- High myopes experience contrast sensitivity loss with spectacle correction whereas no contrast sensitivity loss occurs with contact lens4
The next discussion point… Rigid gas permeable (RGP) or soft contact lenses (SCLs)? Studies showed a patient preference for SCLs over RGPs after 6 weeks of experience with both - comfort and handling of SCLs being the winning factors.6,7
Patients with moderate to high astigmatism, however, can prefer RGPs over SCLs, due to superior vision outcomes.8,9 When optical quality of RGPs, SCLs and spectacles were compared, RGPs achieved the best outcomes through reduction of the eye's aberrations.10 Therefore, to achieve the best acuity for this patient - and hopefully improve their reported spectacle acuity which currently meets the definition of vision impairment - RGPs are likely to be the superior option. The example of KW's personal experience as a very high myope and eye care practitioner reinforces this.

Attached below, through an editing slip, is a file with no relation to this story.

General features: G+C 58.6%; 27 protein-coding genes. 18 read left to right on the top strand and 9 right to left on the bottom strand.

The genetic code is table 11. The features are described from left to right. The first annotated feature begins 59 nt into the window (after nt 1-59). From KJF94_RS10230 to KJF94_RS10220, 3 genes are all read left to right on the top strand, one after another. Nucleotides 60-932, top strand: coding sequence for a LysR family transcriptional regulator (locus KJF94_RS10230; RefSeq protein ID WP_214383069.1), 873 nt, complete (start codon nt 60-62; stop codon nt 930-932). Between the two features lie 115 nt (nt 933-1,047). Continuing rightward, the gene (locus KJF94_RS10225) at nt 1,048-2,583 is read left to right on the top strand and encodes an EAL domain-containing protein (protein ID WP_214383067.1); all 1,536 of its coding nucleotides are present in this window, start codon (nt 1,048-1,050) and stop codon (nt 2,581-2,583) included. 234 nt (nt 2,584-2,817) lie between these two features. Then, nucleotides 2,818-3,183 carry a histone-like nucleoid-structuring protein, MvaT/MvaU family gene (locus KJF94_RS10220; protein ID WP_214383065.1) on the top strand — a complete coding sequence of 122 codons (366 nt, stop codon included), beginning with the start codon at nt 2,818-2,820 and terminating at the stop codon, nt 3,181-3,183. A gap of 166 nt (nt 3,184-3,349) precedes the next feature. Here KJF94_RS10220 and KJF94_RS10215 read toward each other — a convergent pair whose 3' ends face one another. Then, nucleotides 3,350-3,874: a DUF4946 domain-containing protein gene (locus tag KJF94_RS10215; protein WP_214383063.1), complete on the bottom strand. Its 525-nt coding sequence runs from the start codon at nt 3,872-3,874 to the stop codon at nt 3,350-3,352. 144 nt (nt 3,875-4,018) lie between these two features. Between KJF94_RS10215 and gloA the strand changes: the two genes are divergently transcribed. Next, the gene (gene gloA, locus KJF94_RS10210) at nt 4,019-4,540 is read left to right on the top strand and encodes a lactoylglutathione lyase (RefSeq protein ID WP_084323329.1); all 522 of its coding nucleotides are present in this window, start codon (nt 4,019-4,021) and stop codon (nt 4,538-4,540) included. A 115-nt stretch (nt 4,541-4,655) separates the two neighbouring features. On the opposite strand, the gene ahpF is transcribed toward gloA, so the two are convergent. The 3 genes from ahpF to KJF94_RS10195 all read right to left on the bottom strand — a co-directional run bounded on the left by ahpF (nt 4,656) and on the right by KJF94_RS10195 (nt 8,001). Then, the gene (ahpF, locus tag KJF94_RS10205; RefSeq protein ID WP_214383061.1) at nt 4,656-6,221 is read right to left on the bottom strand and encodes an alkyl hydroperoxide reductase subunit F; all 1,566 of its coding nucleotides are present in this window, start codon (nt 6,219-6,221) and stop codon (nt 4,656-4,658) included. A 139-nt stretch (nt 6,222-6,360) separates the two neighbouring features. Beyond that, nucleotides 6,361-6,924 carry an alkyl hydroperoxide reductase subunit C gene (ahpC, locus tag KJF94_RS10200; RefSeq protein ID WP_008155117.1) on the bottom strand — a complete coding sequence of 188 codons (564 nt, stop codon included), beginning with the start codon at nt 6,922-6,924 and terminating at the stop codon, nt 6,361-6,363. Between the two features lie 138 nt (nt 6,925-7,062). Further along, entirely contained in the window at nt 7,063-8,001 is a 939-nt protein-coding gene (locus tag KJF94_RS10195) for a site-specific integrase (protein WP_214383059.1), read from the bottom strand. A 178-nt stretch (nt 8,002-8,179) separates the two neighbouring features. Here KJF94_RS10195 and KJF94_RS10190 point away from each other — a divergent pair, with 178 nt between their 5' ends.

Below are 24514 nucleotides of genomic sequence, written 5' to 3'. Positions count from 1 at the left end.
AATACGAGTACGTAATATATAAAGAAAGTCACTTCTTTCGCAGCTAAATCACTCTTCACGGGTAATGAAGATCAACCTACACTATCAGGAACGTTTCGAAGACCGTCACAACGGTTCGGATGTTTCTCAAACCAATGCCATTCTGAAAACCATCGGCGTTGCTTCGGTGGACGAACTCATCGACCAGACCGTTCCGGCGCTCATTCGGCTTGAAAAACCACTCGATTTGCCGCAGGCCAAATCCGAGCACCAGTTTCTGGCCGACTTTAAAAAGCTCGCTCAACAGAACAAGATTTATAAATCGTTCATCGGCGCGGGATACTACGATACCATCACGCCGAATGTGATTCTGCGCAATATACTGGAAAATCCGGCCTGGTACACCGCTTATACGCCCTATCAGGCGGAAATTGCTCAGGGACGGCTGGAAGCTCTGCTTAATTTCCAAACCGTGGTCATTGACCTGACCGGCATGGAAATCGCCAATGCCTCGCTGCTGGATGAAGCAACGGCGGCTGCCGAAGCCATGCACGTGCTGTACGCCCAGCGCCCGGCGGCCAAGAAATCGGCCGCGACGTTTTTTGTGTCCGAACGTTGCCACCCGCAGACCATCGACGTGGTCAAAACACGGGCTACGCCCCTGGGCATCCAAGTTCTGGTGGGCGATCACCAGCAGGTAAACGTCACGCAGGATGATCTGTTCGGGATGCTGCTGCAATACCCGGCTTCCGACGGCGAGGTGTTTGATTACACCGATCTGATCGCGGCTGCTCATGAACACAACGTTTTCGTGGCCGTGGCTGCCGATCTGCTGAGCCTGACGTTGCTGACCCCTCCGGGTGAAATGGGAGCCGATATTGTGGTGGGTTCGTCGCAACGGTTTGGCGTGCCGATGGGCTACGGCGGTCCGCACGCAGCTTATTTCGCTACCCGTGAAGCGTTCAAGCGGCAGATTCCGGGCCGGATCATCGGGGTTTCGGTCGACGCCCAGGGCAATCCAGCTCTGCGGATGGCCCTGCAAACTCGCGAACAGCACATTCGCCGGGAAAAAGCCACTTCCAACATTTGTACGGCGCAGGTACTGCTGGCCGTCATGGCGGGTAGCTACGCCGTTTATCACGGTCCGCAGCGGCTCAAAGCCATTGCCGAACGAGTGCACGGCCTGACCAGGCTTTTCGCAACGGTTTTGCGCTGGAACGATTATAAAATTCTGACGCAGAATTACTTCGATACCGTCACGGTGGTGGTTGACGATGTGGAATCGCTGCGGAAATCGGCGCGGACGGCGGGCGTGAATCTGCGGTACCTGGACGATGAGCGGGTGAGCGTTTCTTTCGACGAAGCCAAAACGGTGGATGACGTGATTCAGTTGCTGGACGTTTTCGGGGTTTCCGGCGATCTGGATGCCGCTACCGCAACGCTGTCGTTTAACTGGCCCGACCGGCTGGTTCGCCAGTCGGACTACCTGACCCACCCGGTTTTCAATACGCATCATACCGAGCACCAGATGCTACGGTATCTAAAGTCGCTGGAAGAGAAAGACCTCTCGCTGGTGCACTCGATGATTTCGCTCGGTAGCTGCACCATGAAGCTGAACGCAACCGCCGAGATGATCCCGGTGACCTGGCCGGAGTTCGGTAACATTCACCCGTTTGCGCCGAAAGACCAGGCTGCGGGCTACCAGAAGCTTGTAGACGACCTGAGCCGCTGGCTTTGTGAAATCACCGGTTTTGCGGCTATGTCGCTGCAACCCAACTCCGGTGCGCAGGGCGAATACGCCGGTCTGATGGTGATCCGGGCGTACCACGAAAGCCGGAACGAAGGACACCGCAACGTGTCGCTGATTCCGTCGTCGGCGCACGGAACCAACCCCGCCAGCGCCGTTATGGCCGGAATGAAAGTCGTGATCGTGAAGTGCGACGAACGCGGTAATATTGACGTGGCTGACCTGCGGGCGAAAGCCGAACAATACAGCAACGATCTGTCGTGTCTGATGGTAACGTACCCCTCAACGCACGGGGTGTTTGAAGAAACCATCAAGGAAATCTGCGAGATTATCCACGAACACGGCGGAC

3. Is myopia control necessary?
As this child falls outside the range of all myopia control studies, the prognosis of myopia control is very uncertain, so prioritizing good visual acuity is the primary clinical focus. Myopia control options can be communicated, though, as long as expectations of the parent and patient are appropriately managed. The best possible options could be adding low-concentration atropine to contact lens wear, and/or a multifocal RGP design although none of these have been studied in clinical trials. It would be important to not compromise acuity for the patient, especially considering the starting acuity which meets criteria for vision impairment. There would be a careful balance of risks and impacts to the potential benefits which would need to be made, to ensure the patient and their parents are fully informed.
A handful of commenting colleagues suggested surgery to help the patient. Scleral crosslinking aims to increase the stiffness of the sclera to prevent axial elongation. Animal trials have been promising,11 but the IMI Pathologic Myopia report explains that scleral re-enforcement treatments in humans have yielded mixed results. Finally, one commenter suggested implantable contact lenses, however these should be considered only when a child is older and refractive error has stabilized.12
Take home messages:
- Rule out possible systemic associations causing the high myopia in this patient. Monitor the patient’s ocular health annually.
- Achieving good visual acuity is the first priority. Rigid contact lenses provide the best visual acuity in high myopes due to the reduction in aberrations.